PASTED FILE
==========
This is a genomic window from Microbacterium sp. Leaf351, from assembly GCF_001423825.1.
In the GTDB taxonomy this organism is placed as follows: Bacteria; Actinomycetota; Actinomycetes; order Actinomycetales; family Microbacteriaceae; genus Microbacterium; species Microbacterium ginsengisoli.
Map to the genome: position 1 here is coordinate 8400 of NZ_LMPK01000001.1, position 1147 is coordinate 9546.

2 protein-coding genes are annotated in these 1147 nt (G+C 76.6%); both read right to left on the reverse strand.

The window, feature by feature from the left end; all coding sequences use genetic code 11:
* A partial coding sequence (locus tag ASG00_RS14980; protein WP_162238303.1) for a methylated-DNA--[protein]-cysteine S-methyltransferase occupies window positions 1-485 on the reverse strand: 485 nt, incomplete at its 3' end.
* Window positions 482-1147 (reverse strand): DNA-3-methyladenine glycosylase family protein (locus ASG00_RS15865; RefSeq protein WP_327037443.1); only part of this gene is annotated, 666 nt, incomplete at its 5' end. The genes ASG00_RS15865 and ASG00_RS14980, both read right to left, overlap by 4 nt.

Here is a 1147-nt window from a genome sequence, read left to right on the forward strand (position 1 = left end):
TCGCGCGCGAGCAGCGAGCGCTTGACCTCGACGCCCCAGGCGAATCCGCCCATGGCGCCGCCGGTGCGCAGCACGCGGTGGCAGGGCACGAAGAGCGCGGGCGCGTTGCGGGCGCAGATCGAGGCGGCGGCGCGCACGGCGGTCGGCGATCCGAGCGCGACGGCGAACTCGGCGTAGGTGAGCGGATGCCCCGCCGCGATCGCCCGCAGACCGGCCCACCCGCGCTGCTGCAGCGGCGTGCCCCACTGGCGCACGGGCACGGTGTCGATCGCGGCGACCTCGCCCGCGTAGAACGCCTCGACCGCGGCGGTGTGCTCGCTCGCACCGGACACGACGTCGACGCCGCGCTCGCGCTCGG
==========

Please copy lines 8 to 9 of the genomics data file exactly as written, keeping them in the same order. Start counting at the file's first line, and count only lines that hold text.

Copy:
Here is a 1147-nt window from a genome sequence, read left to right on the forward strand (position 1 = left end):
TCGCGCGCGAGCAGCGAGCGCTTGACCTCGACGCCCCAGGCGAATCCGCCCATGGCGCCGCCGGTGCGCAGCACGCGGTGGCAGGGCACGAAGAGCGCGGGCGCGTTGCGGGCGCAGATCGAGGCGGCGGCGCGCACGGCGGTCGGCGATCCGAGCGCGACGGCGAACTCGGCGTAGGTGAGCGGATGCCCCGCCGCGATCGCCCGCAGACCGGCCCACCCGCGCTGCTGCAGCGGCGTGCCCCACTGGCGCACGGGCACGGTGTCGATCGCGGCGACCTCGCCCGCGTAGAACGCCTCGACCGCGGCGGTGTGCTCGCTCGCACCGGACACGACGTCGACGCCGCGCTCGCGCTCGG